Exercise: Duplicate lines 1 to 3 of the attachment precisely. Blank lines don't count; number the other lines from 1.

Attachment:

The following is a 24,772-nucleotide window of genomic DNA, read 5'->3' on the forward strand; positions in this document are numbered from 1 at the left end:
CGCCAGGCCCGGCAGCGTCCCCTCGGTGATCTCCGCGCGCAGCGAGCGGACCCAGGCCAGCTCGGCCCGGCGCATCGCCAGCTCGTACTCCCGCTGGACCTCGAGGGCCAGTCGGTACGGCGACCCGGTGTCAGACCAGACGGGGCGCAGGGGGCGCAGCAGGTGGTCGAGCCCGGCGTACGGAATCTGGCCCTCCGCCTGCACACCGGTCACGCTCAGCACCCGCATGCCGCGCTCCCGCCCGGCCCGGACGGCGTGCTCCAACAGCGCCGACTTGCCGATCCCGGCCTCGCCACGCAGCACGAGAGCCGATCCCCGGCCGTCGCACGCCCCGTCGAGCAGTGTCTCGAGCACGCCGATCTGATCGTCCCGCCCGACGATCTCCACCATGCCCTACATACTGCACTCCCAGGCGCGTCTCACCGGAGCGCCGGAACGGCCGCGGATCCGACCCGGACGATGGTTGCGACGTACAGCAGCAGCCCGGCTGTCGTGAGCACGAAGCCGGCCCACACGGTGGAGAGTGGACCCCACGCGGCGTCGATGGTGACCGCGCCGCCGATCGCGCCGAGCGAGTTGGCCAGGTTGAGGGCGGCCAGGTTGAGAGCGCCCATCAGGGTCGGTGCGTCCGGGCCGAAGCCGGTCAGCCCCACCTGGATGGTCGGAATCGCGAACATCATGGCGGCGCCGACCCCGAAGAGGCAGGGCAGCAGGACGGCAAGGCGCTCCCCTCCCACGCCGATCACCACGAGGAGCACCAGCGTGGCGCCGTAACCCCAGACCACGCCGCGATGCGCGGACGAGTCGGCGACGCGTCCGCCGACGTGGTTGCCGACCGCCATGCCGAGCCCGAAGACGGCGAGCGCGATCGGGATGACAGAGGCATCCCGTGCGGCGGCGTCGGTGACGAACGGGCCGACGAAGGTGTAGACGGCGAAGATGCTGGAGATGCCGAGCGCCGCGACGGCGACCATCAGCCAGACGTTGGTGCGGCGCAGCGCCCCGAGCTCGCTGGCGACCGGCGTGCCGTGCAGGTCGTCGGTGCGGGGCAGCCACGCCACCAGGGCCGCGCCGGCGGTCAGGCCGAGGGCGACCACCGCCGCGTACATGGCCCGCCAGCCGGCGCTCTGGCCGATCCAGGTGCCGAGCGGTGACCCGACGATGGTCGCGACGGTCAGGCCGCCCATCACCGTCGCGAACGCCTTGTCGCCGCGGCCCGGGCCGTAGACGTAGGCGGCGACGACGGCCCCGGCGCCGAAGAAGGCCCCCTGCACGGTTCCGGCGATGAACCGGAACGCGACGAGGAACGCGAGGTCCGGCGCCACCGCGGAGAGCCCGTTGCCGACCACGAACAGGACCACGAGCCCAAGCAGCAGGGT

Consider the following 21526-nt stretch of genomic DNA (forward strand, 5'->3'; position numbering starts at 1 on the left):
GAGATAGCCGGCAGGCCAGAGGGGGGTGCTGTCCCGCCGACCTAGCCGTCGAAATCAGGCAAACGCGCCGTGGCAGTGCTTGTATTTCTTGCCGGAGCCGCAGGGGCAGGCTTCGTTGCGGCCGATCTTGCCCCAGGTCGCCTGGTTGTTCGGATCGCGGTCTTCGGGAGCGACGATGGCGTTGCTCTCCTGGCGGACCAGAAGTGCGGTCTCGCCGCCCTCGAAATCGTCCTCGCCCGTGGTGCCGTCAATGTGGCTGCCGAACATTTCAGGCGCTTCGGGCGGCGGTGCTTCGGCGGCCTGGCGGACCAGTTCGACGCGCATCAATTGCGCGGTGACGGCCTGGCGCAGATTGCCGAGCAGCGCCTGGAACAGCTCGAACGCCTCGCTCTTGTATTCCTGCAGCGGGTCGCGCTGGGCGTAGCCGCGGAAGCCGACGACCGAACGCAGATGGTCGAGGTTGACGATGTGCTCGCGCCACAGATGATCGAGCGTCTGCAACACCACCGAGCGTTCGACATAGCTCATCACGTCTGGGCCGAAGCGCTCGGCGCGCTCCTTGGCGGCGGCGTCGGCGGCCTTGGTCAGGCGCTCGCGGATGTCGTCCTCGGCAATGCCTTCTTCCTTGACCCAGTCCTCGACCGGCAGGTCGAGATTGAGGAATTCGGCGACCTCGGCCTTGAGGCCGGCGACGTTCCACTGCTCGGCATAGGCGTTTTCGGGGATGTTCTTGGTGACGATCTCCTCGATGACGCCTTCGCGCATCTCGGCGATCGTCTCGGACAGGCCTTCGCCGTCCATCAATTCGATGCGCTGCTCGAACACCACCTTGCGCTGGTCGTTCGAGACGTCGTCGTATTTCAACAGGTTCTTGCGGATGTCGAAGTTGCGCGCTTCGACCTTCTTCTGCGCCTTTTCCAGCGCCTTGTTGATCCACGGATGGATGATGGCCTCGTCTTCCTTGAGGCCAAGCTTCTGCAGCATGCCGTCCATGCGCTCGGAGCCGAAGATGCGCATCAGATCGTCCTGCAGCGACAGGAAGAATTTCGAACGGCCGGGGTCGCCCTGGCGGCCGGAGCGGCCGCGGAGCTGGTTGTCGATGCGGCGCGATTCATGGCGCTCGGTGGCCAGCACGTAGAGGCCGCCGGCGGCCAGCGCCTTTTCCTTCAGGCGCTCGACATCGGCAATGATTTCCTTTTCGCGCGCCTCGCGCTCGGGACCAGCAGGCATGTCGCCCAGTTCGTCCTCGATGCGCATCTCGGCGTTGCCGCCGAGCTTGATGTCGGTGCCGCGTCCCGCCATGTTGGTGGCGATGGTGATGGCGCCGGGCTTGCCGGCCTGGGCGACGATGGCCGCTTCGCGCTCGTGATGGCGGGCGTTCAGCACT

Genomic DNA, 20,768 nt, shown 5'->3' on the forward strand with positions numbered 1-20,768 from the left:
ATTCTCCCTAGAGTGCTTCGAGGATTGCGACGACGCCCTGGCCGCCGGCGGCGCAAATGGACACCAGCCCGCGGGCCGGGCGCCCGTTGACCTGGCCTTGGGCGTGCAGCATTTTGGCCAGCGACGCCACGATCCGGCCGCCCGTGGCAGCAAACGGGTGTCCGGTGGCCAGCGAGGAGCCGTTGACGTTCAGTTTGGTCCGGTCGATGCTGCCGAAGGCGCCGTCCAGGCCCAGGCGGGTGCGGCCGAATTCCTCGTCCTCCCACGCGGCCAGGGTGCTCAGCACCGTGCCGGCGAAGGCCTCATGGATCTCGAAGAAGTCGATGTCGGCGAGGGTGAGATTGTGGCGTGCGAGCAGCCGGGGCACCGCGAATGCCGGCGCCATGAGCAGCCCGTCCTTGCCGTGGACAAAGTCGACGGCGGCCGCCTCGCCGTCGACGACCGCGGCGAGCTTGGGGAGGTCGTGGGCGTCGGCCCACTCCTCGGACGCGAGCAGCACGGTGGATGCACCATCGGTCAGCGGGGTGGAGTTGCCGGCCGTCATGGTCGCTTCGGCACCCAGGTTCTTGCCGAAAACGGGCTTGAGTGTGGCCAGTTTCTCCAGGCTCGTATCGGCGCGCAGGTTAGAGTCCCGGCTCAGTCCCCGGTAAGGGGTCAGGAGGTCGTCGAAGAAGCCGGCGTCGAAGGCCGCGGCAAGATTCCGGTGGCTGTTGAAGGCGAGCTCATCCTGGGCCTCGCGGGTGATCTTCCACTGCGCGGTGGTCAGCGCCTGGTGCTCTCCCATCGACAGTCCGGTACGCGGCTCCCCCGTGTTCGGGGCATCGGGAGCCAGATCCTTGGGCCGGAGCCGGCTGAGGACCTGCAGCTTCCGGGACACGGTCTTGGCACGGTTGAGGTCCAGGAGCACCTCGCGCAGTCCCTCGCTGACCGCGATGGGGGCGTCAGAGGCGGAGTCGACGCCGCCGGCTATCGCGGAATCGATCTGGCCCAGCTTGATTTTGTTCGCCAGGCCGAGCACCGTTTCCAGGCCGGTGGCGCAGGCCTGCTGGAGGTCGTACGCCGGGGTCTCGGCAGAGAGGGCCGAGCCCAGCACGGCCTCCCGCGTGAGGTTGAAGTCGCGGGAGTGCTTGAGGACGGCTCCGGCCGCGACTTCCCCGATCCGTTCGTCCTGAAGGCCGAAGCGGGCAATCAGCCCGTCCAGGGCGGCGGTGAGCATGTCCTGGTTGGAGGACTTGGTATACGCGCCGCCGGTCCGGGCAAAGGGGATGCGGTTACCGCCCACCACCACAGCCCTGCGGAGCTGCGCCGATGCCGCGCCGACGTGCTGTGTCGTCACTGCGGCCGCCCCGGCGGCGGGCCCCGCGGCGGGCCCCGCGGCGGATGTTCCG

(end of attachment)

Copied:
The following is a 24,772-nucleotide window of genomic DNA, read 5'->3' on the forward strand; positions in this document are numbered from 1 at the left end:
CGCCAGGCCCGGCAGCGTCCCCTCGGTGATCTCCGCGCGCAGCGAGCGGACCCAGGCCAGCTCGGCCCGGCGCATCGCCAGCTCGTACTCCCGCTGGACCTCGAGGGCCAGTCGGTACGGCGACCCGGTGTCAGACCAGACGGGGCGCAGGGGGCGCAGCAGGTGGTCGAGCCCGGCGTACGGAATCTGGCCCTCCGCCTGCACACCGGTCACGCTCAGCACCCGCATGCCGCGCTCCCGCCCGGCCCGGACGGCGTGCTCCAACAGCGCCGACTTGCCGATCCCGGCCTCGCCACGCAGCACGAGAGCCGATCCCCGGCCGTCGCACGCCCCGTCGAGCAGTGTCTCGAGCACGCCGATCTGATCGTCCCGCCCGACGATCTCCACCATGCCCTACATACTGCACTCCCAGGCGCGTCTCACCGGAGCGCCGGAACGGCCGCGGATCCGACCCGGACGATGGTTGCGACGTACAGCAGCAGCCCGGCTGTCGTGAGCACGAAGCCGGCCCACACGGTGGAGAGTGGACCCCACGCGGCGTCGATGGTGACCGCGCCGCCGATCGCGCCGAGCGAGTTGGCCAGGTTGAGGGCGGCCAGGTTGAGAGCGCCCATCAGGGTCGGTGCGTCCGGGCCGAAGCCGGTCAGCCCCACCTGGATGGTCGGAATCGCGAACATCATGGCGGCGCCGACCCCGAAGAGGCAGGGCAGCAGGACGGCAAGGCGCTCCCCTCCCACGCCGATCACCACGAGGAGCACCAGCGTGGCGCCGTAACCCCAGACCACGCCGCGATGCGCGGACGAGTCGGCGACGCGTCCGCCGACGTGGTTGCCGACCGCCATGCCGAGCCCGAAGACGGCGAGCGCGATCGGGATGACAGAGGCATCCCGTGCGGCGGCGTCGGTGACGAACGGGCCGACGAAGGTGTAGACGGCGAAGATGCTGGAGATGCCGAGCGCCGCGACGGCGACCATCAGCCAGACGTTGGTGCGGCGCAGCGCCCCGAGCTCGCTGGCGACCGGCGTGCCGTGCAGGTCGTCGGTGCGGGGCAGCCACGCCACCAGGGCCGCGCCGGCGGTCAGGCCGAGGGCGACCACCGCCGCGTACATGGCCCGCCAGCCGGCGCTCTGGCCGATCCAGGTGCCGAGCGGTGACCCGACGATGGTCGCGACGGTCAGGCCGCCCATCACCGTCGCGAACGCCTTGTCGCCGCGGCCCGGGCCGTAGACGTAGGCGGCGACGACGGCCCCGGCGCCGAAGAAGGCCCCCTGCACGGTTCCGGCGATGAACCGGAACGCGACGAGGAACGCGAGGTCCGGCGCCACCGCGGAGAGCCCGTTGCCGACCACGAACAGGACCACGAGCCCAAGCAGCAGGGT

Consider the following 21526-nt stretch of genomic DNA (forward strand, 5'->3'; position numbering starts at 1 on the left):